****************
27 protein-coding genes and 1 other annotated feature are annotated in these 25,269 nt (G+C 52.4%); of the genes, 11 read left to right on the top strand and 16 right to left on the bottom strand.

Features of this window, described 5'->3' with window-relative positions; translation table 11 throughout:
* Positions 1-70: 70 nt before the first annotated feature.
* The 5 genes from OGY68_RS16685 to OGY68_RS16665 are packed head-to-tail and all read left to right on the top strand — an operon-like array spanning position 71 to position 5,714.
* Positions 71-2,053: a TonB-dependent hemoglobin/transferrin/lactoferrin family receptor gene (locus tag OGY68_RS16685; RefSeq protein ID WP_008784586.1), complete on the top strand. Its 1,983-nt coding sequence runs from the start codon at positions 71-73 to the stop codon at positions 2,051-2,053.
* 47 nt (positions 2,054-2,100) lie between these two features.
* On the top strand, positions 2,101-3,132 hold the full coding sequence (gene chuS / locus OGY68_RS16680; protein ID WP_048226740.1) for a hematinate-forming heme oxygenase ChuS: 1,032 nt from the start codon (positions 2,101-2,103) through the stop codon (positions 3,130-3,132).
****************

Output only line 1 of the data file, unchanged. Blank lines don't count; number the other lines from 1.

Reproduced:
27 protein-coding genes and 1 other annotated feature are annotated in these 25,269 nt (G+C 52.4%); of the genes, 11 read left to right on the top strand and 16 right to left on the bottom strand.